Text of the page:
A few days ago even the Financial Times (!) reported that - at last - the nearly mythological Cronut [what is that? Read further down] has made its way to London, with the first Cronut bakery [a Cronutery?] opening in Belgravia.
The Cronut is not only a sought-after pastry for those with a sweet tooth, but also IP aficionados.
US-based Katfriend Matthew Hintz (Lowenstein Sandler), worldwide expert in the US Cronut trade mark saga (also tweeting as @mhintzesq), explains it all.
Here's what Matthew writes:
"Baked goods do not usually merit a national conversation, but, for the past few years in the United States, a croissant-doughnut hybrid known as the Cronut has done that. The fascination continues with this laminated dough fried, and then sugared, filled, and glazed. Lines for the Cronut at chef Dominique Ansel’s bakery in New York City still start early, despite snow, rain, heat, or the discovery of a nearby dead body.
|Epcot at Walt Disney World |
took the descriptive approach
with its Croissant Doughnut
USPTO registered, cancelled, and re-registered the CRONUT mark
The United States Patent and Trademark Office (USPTO) first issued a registration for the CRONUT mark in January 2014 to Ansel’s International Pastry Concepts LLC for, among other items, “Bakery goods, namely, croissant and doughnut hybrid.” In February 2014, however, the USPTO issued a notice that the registration was “inadvertently issued” while the application was subject to an unexpired extension of time to oppose registration of the mark. As a result, the USPTO cancelled the registration and reinstated the application to pending status and potential opposition.
That opposition was soon filed in April 2014 by Najat Kaanache, a chef, and Crystalline Management, LLC. Notably for a baked good dispute, Kaanache’s attorneys were Baker & Hostetler LLP while Ansel’s attorneys were The Cook Law Group (emphasis added).
Grounds in Kaanache’s opposition were (1) likelihood of confusion with Kaanache’s pending application to register the CRONUTS (plural, for “creative donuts”) mark for “Baked goods, namely, sweet donuts and savory donuts,” (2) mere descriptiveness of CRONUT, (3) lack of bona fide use in interstate commerce for all of the goods listed in the application, (4) misuse of registration symbol in enforcement efforts, and (5) fraud on the USPTO that the CRONUT mark was not in use with all the goods on the application.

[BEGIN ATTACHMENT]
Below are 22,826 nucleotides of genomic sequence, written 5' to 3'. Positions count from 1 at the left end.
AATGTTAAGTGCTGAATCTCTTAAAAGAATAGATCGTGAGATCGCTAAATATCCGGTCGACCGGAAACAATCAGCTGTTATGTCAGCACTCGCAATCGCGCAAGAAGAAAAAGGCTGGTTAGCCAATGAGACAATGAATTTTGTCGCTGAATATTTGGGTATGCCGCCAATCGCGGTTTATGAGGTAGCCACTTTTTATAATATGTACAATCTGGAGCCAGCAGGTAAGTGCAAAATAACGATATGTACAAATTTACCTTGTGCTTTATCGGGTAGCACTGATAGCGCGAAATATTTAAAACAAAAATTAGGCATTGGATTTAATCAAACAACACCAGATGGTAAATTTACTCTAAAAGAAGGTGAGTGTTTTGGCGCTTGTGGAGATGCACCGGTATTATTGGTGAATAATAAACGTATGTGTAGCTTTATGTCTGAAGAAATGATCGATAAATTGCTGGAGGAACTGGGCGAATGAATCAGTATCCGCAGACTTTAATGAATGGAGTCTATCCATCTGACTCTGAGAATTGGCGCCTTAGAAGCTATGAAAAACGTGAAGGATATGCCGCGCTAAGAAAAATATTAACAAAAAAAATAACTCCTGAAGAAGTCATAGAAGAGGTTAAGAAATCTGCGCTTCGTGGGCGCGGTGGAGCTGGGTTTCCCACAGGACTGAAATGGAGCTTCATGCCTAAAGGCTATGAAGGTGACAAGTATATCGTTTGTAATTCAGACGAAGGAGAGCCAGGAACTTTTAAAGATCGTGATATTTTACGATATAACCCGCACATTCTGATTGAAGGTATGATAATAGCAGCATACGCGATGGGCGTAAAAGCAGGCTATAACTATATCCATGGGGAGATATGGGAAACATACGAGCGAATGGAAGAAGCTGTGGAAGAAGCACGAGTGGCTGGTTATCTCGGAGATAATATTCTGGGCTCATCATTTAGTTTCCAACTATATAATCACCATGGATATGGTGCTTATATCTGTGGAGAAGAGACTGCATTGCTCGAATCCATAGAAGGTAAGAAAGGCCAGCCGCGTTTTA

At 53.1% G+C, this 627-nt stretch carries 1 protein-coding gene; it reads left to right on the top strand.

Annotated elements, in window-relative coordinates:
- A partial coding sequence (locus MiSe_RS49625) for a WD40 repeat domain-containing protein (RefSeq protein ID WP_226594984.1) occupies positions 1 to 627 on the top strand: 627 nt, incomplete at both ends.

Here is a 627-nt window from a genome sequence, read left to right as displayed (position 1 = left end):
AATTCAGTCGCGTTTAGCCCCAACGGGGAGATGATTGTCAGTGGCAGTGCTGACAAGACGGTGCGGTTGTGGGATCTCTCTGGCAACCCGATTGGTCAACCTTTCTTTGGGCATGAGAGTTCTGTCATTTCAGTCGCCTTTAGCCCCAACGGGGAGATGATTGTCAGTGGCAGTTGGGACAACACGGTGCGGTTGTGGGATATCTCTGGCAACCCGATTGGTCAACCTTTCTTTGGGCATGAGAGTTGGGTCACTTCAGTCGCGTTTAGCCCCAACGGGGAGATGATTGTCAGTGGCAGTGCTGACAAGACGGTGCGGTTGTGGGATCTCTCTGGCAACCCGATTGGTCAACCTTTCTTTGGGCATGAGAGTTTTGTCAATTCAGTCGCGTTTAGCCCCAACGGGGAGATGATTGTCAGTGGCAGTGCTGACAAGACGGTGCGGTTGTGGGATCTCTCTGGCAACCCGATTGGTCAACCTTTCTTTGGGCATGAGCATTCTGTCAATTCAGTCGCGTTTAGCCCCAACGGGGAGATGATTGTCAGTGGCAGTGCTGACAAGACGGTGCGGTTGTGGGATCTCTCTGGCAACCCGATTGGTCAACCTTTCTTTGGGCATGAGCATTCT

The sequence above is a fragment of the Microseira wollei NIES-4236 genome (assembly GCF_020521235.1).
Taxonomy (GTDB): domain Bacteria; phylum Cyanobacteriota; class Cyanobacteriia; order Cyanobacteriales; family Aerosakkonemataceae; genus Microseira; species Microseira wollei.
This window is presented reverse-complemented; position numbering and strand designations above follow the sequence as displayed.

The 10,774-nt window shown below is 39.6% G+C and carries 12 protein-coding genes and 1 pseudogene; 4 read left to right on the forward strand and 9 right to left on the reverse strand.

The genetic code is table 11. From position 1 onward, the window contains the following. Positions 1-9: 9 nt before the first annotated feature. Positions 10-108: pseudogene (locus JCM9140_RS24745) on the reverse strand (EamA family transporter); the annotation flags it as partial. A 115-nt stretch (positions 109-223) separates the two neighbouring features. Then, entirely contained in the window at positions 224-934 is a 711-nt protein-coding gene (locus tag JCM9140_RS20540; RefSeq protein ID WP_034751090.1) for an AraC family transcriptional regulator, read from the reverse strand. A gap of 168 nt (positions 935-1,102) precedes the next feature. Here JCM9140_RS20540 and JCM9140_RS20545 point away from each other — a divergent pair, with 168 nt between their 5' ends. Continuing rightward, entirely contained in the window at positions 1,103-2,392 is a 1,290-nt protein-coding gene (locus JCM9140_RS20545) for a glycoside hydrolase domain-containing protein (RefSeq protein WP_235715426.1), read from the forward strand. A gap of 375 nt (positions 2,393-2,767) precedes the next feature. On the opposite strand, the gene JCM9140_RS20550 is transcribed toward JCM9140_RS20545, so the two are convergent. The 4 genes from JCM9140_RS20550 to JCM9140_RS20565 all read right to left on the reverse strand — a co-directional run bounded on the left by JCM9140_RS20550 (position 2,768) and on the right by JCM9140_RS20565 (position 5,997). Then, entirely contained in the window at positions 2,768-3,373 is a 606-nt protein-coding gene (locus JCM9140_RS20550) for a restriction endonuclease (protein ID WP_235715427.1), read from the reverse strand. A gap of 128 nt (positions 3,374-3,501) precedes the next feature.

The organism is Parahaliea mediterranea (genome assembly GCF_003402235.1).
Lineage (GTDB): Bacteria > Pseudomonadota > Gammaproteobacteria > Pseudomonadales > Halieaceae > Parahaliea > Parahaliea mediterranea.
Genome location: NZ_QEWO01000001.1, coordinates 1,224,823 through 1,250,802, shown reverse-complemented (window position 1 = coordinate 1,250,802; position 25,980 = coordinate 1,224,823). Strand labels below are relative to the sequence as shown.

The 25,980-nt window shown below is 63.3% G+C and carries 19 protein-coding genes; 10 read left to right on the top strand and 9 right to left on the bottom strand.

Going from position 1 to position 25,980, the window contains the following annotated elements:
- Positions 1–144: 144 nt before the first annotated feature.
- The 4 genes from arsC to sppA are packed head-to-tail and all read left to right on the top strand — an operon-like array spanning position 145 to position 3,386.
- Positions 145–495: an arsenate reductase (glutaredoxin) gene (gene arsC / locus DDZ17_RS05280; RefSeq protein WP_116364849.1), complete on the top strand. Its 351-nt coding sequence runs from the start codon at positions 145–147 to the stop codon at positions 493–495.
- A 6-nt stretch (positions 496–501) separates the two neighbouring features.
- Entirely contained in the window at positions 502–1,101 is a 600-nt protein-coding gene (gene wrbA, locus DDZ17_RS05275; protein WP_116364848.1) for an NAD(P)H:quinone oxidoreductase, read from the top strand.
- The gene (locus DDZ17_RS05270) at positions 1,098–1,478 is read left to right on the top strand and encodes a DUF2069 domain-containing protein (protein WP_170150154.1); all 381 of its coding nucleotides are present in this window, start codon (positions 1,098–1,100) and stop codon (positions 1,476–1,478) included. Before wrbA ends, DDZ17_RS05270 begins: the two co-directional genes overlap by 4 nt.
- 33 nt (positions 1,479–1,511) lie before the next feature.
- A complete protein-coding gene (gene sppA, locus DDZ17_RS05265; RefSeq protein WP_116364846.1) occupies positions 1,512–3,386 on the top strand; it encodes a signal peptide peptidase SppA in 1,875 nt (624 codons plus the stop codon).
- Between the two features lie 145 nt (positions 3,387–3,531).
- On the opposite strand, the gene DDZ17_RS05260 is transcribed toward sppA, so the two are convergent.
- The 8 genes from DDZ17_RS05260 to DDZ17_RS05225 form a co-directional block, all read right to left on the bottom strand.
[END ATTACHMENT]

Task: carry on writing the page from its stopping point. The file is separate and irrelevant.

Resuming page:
Rogue “Cronut” spotted
by Matthew Hintz himself
in Chicago, Illinois
In its decision on the motion, the Board expressed no opinion on its preferred flavor profile; instead, the Board denied (most of) the opposition. The opinion emphasized that a motion on this basis was a test solely of the pleading in the opposition. In other words, Kaanache didn’t need not to she would win—instead, she only needed to plead her claims sufficiently. According to the Board, she did plead four of the five grounds sufficiently. As for the other, in ground 2 (mere descriptiveness), the opposition only quoted a descriptiveness rejection from examination. Since this was not her own allegation, Ansel’s motion to dismiss ground 2 was granted, with leave for Kaanache to re-plead.
And she did, and after a series of extensions through the rest of 2014 and 2015, at the end of June 2015, Kaanache withdrew the opposition. As a result, the Board dismissed the opposition with prejudice. Subsequently, the USPTO again issued a registration for the CRONUT mark to Ansel in August 2015. Some puff pastries are just full of hot air.
While resolution of the opposition was pending, in 2014, Dunkin’ Donuts released its own croissant-doughnut hybrid called, in decidedly descriptive terms, the Croissant Donut. Asked for a comment, Ansel’s legal team responded that:
From our understanding, Dunkin Donuts item is called a ‘croissant doughnut’. This is not an infringement on our trademark for Cronut™. There is a difference between any burger and the Big Mac; and any soda from Coke. And we appreciate large corporations that respect trademarks from small businesses, and distinguish their products appropriately to avoid customer confusion.
But using the term “croissant donut” did not spare Rounds Bakery in Reno, Nevada, from receiving a cease and desist letter from Ansel’s legal team. Rounds insisted it was careful not to use Ansel’s mark in its marketing and made this clear at #NotACronut.
Other croissant-doughnut hybrids under various names also received cease and desist letters from Ansel’s legal team: the Croi-nut in Baltimore, Maryland; the Crauxnut in South Portland, Maine; the Creaux-nut in Shreveport, Louisiana; the Kronut in Santa Monica, California; and the Croughnut in Seattle, Washington.
Reactions were mixed. The Crauxnut was subsequently renamed as the CnD, for “cease and desist,” but the bakery only makes them by special order now as “[t]he ‘cronut’ fad saw it’s day, and demand waned.” The Creaux-nut’s baker was “thrilled” to learn that Ansel knew of her creation and changed the name. The Croughnut became Double Happiness, after the bakery ran a contest on Facebook for the renaming. (Candidates included Fauxssant, Croughbar, Pas Nom, and Le Donut.) Other bakeries just went with whosywhatsit or thingamajig.
What about trademark protection in the United Kingdom?
The bake was very straightforward for registration in the United Kingdom, unlike Ansel’s nearly 1,000 attempts to adjust the recipe for London weather. The CRONUT mark was registered as a trademark in 2014 from a designation of an International Registration claiming priority back to Ansel’s U.S. application’s filing date in 2013.
The line is very long and I am hungry